One provision changes the state’s School Performance Grades. Currently, the grades are distributed to schools based on a formula that takes into account student achievement and student academic growth. It is weighted 80 percent achievement and 20 percent growth. The House budget provision would no longer have a single grade, but would instead replace that with two grades — one for achievement and one for growth. The provision would also put the school performance grades on a 15-point scale permanently. The grades are currently on a 15-point scale, but were intended to move to a 10-point scale eventually.
Another budget provision sets up a task force to study education funding reform. There have been several discussions about setting up this task force which would explore the potential benefits of a weighted-student formula in education funding.
Another, sure-to-be controversial provision in the House proposal could potentially expand the number of schools that participate in the Achievement School District (ASD).
The Achievement School District bill was passed during the 2016 General Assembly short session. At the heart of the legislation is the creation of a district which will include five low-performing schools from around the state. The schools, which are yet to be named, could be turned over to for-profit charter operators.
The legislation also gave districts that participate in the ASD the opportunity to pick up to three other low-performing schools in their districts to join an Innovation Zone. Schools in this zone would have charter-like flexibility but would continue to be managed by the school district.
The House budget changes the name of the Achievement School District to the North Carolina Innovative School District (ISD). It also adds a provision that says if a district participating in the ISD has more than 35 percent of its schools identified as low-performing, then all of those schools could become part of an Innovation Zone should the district elect that option. However, another provision initially said that if a low-performing school in an Innovation Zone does not exceed growth for two continuous years, it will be forced to join the ISD. That means those schools would no longer be under the control of the district and could be turned over to for-profit charter operators. Those provisions together could end up increasing the number of schools that become part of the ISD.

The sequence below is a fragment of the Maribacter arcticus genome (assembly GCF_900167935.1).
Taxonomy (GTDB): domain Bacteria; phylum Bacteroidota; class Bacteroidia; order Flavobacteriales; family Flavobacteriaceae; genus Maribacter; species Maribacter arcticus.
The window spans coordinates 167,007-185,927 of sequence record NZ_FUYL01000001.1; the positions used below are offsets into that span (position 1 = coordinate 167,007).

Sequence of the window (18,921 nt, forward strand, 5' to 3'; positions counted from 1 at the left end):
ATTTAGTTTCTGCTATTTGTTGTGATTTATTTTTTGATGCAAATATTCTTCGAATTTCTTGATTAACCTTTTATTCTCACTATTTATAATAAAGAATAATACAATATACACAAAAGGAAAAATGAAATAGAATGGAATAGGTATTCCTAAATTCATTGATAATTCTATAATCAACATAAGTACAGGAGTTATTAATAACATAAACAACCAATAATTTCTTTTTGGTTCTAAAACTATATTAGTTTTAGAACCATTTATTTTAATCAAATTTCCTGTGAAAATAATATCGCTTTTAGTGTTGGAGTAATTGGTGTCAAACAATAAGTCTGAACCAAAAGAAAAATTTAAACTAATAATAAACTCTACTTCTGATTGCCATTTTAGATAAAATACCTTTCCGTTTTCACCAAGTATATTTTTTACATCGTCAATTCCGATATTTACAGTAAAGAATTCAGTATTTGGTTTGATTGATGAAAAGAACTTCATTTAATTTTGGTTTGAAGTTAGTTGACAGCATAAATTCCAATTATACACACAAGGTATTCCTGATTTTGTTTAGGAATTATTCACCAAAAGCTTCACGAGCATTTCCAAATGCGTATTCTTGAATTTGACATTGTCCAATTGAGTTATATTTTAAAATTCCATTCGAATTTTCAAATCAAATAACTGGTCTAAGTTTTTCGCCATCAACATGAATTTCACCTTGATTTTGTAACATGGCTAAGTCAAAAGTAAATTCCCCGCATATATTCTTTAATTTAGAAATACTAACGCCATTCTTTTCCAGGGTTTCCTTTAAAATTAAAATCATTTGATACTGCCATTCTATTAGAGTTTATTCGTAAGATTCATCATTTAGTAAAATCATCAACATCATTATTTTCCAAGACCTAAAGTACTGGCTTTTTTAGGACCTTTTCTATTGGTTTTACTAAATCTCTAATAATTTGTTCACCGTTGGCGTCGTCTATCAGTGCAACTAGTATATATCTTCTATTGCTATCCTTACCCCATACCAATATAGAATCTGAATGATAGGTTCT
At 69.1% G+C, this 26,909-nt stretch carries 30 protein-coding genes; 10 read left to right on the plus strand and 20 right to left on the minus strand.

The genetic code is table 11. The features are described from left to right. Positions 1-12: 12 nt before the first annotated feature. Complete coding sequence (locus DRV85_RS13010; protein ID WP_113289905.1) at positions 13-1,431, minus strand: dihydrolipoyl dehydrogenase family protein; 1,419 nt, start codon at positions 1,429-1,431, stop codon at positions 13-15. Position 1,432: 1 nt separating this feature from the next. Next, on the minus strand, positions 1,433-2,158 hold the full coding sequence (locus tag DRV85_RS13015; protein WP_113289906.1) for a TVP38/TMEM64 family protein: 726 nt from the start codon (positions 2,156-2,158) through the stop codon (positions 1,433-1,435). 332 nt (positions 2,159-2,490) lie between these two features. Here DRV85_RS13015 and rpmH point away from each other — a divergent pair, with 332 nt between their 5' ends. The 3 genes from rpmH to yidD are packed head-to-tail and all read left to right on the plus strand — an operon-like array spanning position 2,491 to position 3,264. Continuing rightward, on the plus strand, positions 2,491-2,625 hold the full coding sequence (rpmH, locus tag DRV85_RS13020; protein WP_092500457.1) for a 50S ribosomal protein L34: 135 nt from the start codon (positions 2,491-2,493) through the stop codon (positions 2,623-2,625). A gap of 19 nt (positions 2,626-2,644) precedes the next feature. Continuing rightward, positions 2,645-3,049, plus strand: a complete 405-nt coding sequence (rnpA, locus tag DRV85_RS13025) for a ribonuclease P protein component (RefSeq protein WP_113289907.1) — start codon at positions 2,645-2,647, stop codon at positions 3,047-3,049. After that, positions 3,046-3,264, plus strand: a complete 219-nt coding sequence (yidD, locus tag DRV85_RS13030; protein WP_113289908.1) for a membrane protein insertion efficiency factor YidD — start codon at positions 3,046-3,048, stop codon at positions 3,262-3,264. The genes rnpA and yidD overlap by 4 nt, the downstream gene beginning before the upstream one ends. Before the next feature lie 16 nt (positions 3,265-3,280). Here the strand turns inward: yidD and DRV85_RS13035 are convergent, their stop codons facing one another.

They were weakened somewhat by Representative Gill, who successfully passed an amendment that would give those low-performing schools in the Innovation Zone five years to prove their progress. If, in the last two years of that five year period, those schools do not exceed growth, then they would be required to join the ISD.
Horn, a chair of the committee, called a break in the morning after the initial presentation was complete. Horn asked the Democratic members to raise their hands if they planned to have amendments. Nobody did so. Horn said that members would have until 11 a.m. to tell staff if they had any amendments, and then the committee would reconvene to consider those amendments, debate, and vote on the budget proposal in the afternoon.
Ball asked for more time, saying that she could not say whether or not she would have any amendments until she had more time to read through the budget documents.
Horn then said he would give committee members until 11:30 a.m., giving them a little more than an hour to decide on amendments.
Michaux began to question the process, asking Horn if it was his intention to hold a vote on the budget proposal that day.
Horn said yes, adding that there would be additional opportunities to offer amendments when the proposal went to the full House appropriations committee and the full House floor.
A heated back-and-forth ensued between the two.
“Rep. Michaux, you know perfectly well how this operates,” Horn said, adding, “You’re trying to try my patience, and you’re doing a really good job of it.”
When it was clarified that Thursday’s meeting would be the only meeting of the House education committee on the subject of the budget, Michaux said under his breath that it would not have his vote. And it did not, but the proposal was still given favorable approval by the committee with a 10-4 vote.
Horn said he felt good about the portions of the education budget that were presented Thursday.
“I believe that we presented a good budget today,” he said. “Not a great budget. But a good budget.”
He said, however, that it is difficult to give a full comment on the House education budget since educator salaries are not yet included. He said that details on the salaries are still being worked out, and he is not privy to the details, but he stands by the portions of the education budget revealed Thursday.
“Policy-wise, I think the House budget was thoughtful and that the House budget was very much oriented to students,” he said. “We kept a focus on what happens to each and every student.”
The budget goes on to the full House appropriations committee next week.